Regardless of whether Davis remains the starter or Adams emerges, the fact is that NYRB’s window to win an MLS Cup with their current core group is closing. Wright-Phillips turns 32 in eleven days, and Kljestan does the same later this season. Aurelien Collin turns 31 in a week. The decision to move on from McCarty makes sense if you look at this as a business. It doesn’t really make sense within the context of their roster.

Key uh, re-signing: Aaron Long

Long was signed from NYRB2 late last summer, but didn’t really play too many games. He was signed to provide depth at center back for an NYRB team with injuries at that spot. Most of his actual playing time still came with NYRB2, just as a loanee rather than a full-time member of the Red Bulls satellite team.

This year, though, it looks like they believe he can be a starter. Perrinelle was re-signed, and Hassan Ndam was added, but when it came time to put a team on the field for a competitive game, Long got the nod in the CCL opener. The belief is that the former midfielder’s comfort on the ball make him a good partner for the more rustic talents of Collin.

We’ll see how it pans out. Long was a 2nd round pick for Portland in 2014, sent on loan to the USL, waived, picked up by Seattle to help stock Sounders 2 in 2015, and then moved on to NYRB2 last year. He has never appeared in an MLS league match. Does that sound like the resume of a starting center back for a supposed contender to you?

If Long isn’t up to the task, Perrinelle is a reasonable choice, but that’s only if he’s fit. At 33 years old and coming off of a season where he was hurt more often than not, that’s a big if. Most likely, the club plans on one day restoring Gideon Baah to the lineup, but his recovery from last year’s broken leg has been hit with a few setbacks. As such, there is a ton of pressure on Long to come through. A high-pressure system simply cannot work with bad center back play.

Key player: Gonzalo Veron

The move to 4222 comes from a few different sources. RB Leipzig, having just been promoted to the Bundesliga last year, is likely going to qualify for the Champions League playing out of a 4222, and don’t think for a second that NYRB’s formation and tactical choices are solely from the mind of Marsch and others at Red Bull Arena.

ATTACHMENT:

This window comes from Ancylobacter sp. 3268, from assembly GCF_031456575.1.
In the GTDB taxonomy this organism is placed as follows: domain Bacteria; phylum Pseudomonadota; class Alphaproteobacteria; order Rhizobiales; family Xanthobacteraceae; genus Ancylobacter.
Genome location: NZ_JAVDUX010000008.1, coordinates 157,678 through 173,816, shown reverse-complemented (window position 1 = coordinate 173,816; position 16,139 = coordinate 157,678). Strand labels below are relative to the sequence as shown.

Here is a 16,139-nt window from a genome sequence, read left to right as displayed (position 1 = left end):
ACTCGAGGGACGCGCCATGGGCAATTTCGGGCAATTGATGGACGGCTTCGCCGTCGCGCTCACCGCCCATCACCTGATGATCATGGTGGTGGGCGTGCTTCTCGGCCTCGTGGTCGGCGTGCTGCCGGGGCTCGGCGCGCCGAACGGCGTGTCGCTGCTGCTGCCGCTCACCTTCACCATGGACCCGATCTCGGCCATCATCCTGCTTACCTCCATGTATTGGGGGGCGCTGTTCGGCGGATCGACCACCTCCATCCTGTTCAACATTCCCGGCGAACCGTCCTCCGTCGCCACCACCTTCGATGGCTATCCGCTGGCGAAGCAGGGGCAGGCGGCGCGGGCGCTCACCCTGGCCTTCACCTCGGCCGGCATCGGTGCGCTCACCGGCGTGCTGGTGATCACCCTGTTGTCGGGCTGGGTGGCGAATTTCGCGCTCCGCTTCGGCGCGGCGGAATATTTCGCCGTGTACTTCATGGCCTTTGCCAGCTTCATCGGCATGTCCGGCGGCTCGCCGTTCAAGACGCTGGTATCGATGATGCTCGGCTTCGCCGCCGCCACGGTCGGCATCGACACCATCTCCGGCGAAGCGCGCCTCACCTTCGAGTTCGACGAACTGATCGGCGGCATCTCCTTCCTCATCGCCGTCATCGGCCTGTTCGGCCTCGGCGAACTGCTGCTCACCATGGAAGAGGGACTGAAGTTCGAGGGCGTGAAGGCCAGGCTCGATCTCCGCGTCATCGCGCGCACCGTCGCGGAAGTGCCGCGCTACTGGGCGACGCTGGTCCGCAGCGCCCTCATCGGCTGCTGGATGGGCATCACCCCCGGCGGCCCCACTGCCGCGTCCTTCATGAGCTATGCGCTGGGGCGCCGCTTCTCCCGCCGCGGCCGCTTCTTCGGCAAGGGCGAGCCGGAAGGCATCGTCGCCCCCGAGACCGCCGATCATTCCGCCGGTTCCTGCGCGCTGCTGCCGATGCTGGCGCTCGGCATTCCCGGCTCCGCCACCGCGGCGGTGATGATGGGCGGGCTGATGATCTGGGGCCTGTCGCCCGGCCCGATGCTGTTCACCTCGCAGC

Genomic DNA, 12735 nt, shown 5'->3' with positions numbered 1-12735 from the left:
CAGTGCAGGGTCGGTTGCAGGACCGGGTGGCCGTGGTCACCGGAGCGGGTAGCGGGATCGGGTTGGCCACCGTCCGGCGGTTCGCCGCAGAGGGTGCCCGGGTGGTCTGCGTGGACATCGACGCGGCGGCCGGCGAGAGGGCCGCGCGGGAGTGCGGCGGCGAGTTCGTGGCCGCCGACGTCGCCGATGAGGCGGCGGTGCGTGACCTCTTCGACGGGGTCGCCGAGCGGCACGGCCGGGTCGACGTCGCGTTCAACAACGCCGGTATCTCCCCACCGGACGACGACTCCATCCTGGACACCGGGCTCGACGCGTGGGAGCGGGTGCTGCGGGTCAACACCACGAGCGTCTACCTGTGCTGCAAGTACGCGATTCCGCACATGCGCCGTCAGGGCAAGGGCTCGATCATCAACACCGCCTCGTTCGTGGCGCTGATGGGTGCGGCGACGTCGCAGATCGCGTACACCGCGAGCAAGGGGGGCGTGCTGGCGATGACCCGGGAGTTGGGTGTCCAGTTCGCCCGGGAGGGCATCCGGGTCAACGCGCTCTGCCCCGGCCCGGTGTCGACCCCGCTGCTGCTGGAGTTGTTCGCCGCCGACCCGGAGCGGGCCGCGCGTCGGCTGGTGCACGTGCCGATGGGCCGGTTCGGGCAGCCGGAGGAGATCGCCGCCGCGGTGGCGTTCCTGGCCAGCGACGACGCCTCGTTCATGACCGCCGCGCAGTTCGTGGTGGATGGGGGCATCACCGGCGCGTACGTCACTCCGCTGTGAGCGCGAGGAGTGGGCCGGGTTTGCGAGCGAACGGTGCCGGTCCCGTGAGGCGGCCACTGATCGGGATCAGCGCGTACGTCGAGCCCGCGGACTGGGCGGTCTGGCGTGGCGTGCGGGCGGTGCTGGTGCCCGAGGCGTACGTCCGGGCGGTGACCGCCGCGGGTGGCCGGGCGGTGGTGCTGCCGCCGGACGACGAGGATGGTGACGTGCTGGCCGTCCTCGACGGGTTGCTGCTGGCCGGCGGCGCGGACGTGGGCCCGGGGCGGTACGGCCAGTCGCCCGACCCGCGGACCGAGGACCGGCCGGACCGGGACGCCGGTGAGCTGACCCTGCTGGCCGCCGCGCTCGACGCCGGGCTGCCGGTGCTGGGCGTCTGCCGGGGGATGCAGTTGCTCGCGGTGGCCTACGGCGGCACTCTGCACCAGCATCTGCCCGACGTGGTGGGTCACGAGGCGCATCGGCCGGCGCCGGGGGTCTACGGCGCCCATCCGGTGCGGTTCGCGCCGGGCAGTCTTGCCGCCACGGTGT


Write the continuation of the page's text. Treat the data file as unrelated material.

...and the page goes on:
However, another factor here is the investment in Veron, who so far has largely struggled as a winger while failing to displace consistent Golden Boot contender Wright-Phillips. Adding a second forward gives Veron a way onto the field, and it must be said that his late-season form was pretty good (despite largely playing on the left).

The formation switch isn’t entirely based on Veron (this isn’t the Red Bulls version of D.C. United’s changes designed to fit their own pricey Argentine), but it is partially about a player who, if we’re being generous, could be described as mercurial. Veron’s job is to make up for the goals, assists, and chances created that will be lost by pushing Kljestan out of the center channel, and by dropping someone like Grella (7 goals/6 assists last year) or Royer (1 goal/1 assist in 275 minutes after joining late in the season).

That’s a lot of weight to carry. Kljestan put up 6 goals and 20 assists, and his 3.3 key passes per 90 minutes played were easily the best in MLS (Diego Valeri and Mauro Diaz, with 2.9 per 90, were tied for 2nd). Pushing him out of the position that made that number possible seems like a colossal risk, and it only pays off if having an extra forward in front of him does no harm. Kljestan’s not going to fall off a cliff or anything playing this left-center attacking midfield role, but when a team changes an MVP contender’s position in part to accommodate another player, that other player better play like a star. In other words, Veron has to play better than he ever has in a Red Bulls jersey to make this formation change a sensible choice.

Overall prospects

Here’s the bad news: NYRB is still good. Their high press has looked mostly good in the preseason despite the formation change, and we’re still talking about a team with two of MLS’s best attackers. They’ve got depth, and crucially, their system doesn’t really change when someone steps out of the lineup. They’re probably going to extend that 50 points in a season streak.

However, I don’t see them going much beyond that line. This team has regressed, and the calm and confident air around the team has been punctured by the McCarty trade the Curtis issue being left unsettled for so long, and the likely issue with getting production from Veron and the other non-BWP forwards on the roster that this formation change will emphasize. There are enough bad ideas involved in the construction of this year’s NYRB team that they seem bound to drop away from “contender” and into MLS’s second tier.